On Monday, it was revealed that the Minnesota Twins were the team that submitted the highest bid ($12.85M) to the Nexen Heroes for the right to discuss a contract over the next 30 days with Byung-ho Park. I have to admit that I was following the list of teams ruled “out” on Sunday from various media sources and I was starting to get excited as the Pirates were, seemingly, in the final five teams. But alas, on Monday morning both Buster Olney and Travis Sawchik tweeted that the Pirates did not receive the winning bid.
Heard this morning that the Pirates did NOT win the bidding for Byung-ho Park. Developing ?
? Buster Olney (@Buster_ESPN) November 9, 2015
FWIW, a source in S.Korea suspects Twins will likely be bid winners. They’ve had a full-time scout in S.Korea since 2009
? Travis Sawchik (@Sawchik_Trib) November 9, 2015
What’s strange to me is seeing the tweets from Pirate bloggers and fans saying that missing out on Park isn’t a big deal. Many say that upgrading the rotation is the bigger priority. To me, this is just a form of rationalization these people are telling themselves after missing out. Every one of these bloggers and fans would have been elated if the Pirates won the bid to negotiate with Park. There would have been South Korean flags e-flying on Twitter and tons of videos posted showing Kang and Park chummily hanging out in Nexen’s dugout.
I’ve discussed my desire for the Pirates to get Park on numerous occasions, including last week’s article about available 1B upgrades and in the 2016 Pirate payroll and roster article. It was shown in the payroll article that with the projected $105M payroll that the Pirates could reasonably afford to spend $10M on a 1B this offseason, whether through a trade or free agent signing. Now that Park is out the picture, it’s time to consider the next step. What that next step is depends on how you feel about these questions:
Is Michael Morse a starting 1B for the Pirates in 2016?
If you say “yes”, then all the Pirates need to do is find a defensively-sound backup that can potentially handle 1B, as Morse does not have a platoon split over his career. The right-handed Morse has a career line of .273/.335/.472 (808 OPS) against lefties and a career line of .278/.332/.456 (787 OPS) against righties.
If you say “no”, you probably point to his defensive…uh, shortcomings…and his downward trending performances since 2011 (save for a rebound year in 2014 with the Giants, because why not, it’s the Giants during an even year) and the fact he’ll be 34 in 2016. You may also look at how the Pirates did, or more accurately did not, use him after acquiring him this past July. In just 82 plate appearances over 45 games, Morse only hit 1 HR and had an anemic isolated slugging percentage of .116.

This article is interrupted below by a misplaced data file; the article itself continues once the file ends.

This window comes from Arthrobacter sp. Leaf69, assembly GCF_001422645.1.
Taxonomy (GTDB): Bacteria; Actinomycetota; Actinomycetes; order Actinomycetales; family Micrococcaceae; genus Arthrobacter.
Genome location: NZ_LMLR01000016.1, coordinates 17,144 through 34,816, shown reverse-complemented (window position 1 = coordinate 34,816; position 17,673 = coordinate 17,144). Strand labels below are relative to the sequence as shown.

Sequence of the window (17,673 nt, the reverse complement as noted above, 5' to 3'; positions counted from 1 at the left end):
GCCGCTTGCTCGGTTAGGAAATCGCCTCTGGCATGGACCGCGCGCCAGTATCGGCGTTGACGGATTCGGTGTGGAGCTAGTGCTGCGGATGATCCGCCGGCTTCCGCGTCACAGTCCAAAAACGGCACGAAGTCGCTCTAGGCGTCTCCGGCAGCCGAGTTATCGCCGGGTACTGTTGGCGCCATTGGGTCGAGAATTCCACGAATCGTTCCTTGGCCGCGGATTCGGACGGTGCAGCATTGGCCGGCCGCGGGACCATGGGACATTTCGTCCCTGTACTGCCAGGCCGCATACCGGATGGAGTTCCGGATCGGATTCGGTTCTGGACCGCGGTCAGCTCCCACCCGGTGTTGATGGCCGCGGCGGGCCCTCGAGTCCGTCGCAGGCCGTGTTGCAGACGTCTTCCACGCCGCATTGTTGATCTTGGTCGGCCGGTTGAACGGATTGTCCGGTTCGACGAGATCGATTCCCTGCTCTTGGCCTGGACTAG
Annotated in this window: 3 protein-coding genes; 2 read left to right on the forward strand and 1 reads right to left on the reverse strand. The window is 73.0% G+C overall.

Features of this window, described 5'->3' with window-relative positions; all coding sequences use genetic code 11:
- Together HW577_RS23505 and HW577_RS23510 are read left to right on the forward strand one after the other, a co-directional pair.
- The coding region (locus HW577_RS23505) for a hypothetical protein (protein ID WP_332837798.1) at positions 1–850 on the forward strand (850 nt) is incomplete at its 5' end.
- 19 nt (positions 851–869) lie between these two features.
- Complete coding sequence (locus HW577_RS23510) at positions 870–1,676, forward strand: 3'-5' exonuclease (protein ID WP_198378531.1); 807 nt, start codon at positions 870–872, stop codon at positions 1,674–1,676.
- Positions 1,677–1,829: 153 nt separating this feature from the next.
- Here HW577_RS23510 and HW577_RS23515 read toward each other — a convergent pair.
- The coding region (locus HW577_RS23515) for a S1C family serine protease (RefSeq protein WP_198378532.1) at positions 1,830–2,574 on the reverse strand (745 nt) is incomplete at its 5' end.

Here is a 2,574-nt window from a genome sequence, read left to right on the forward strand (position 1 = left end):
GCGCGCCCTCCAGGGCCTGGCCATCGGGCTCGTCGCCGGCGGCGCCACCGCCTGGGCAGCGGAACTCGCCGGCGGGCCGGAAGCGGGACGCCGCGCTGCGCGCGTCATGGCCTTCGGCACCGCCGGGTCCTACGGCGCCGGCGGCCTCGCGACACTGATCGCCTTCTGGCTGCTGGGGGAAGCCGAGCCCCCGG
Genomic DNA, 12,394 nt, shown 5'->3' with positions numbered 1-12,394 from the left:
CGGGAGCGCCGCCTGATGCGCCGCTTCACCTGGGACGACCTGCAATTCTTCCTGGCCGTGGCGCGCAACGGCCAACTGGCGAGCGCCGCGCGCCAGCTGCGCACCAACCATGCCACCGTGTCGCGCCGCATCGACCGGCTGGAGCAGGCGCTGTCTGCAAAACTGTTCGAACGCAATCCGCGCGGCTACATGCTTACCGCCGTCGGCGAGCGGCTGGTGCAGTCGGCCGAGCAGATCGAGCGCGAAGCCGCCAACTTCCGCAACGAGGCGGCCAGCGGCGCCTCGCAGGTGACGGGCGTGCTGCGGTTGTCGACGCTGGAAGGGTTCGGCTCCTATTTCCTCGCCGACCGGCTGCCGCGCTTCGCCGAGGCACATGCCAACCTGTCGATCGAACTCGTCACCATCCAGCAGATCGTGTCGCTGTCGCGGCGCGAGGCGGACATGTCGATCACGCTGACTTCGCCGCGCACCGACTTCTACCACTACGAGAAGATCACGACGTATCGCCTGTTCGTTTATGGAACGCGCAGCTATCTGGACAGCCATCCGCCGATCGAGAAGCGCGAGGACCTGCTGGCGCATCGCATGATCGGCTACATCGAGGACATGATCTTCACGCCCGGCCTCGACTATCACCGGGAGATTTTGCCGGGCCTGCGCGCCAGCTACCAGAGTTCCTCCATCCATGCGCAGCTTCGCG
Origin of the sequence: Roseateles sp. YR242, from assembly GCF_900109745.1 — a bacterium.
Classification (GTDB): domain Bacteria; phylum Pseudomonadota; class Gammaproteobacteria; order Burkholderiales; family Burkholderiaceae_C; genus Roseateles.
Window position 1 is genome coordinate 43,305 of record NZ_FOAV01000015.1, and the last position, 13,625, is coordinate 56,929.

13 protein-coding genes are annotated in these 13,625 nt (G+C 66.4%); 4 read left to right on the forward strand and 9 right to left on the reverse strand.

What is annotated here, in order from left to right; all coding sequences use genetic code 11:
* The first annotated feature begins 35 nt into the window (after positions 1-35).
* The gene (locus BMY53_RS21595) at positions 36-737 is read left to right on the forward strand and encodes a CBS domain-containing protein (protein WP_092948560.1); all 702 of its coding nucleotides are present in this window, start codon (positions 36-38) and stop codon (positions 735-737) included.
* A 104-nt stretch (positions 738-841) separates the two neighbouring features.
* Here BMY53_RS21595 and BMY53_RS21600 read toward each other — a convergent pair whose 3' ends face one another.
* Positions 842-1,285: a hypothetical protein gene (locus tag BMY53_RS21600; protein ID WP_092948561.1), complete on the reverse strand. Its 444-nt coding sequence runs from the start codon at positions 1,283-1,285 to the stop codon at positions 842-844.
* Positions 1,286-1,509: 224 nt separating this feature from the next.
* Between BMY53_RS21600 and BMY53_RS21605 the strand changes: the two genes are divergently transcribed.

Is Josh Bell the next great 1B for the Pirates?
If you say “yes”, then you probably aren’t truly upset about the Pirates not winning the Park sweepstakes. Since the 29-year old Park would most likely sign a four-year deal, this would essentially block out Josh Bell for the foreseeable future. In this scenario, Bell would probably end up being a trade chip for the Pirates. To you, Bell could conceivably come up in mid-2016, but most definitely would be the starting 1B in 2017. You see the size and the potential and can envision 30 homers quite easily, with switch-hitting ability and a high average to boot. You really like his .317 average this year and drool at his .393 on-base percentage.
If you say “no”, you may point to the fact that for his size (6′-2″/235), Bell does not generate much in-game power. This year at Double A Altoona, Bell hit just 5 homers in 368 at-bats and had an isolated slugging percentage of just .120. In a callup to Triple A Indianapolis, Bell hit 2 homers in 121 at-bats (projecting to 6 in the same number of at-bats as he received in the AA level), but did have a better isolated slugging of .157. You probably also have read the reports and/or seen his lack of defensive acumen at 1B. He won’t make anyone forget the bad times of Pedro Alvarez’s defense. You feel he may max out in the high teens for homers and not feel that is befitting of all the hype and probably isn’t a true starter at 1B, even if he may have a decent average and draw some walks at the big league level. It’s also hard for you to see the cautious Pirates front office not wanting him to be promoted until he gets nearly the full season of AAA at-bats under his belt this year.
So where do the Pirates go from here? As stated in last week’s 1B article, my preference would be trade for Adam Lind from the Brewers. The left-handed Lind crushes righties, could pair with Morse in 2016, and makes just $8M. Maybe the Pirates could kick the tires on Mike Napoli and see if his resurgent stretch run with the Rangers was for real. Napoli is also a righty and he does have noticeable platoon splits against fellow right-handers, so that may make Morse the primary component against righties, which could be an awkward lineup composition.
Interestingly, a trade with the Twins could also be on the table. In our Mark Melancon trade destinations article, I mentioned that Trevor Plouffe could be in line for a trade due to the presence of uber-prospect Miguel Sano at 3B and Joe Mauer at 1B. And that was before Park was dropped into the equation.
Sadly, it definitely means that the Pirates can’t corner the market on virtually every South Korean baseball fan. At least this year.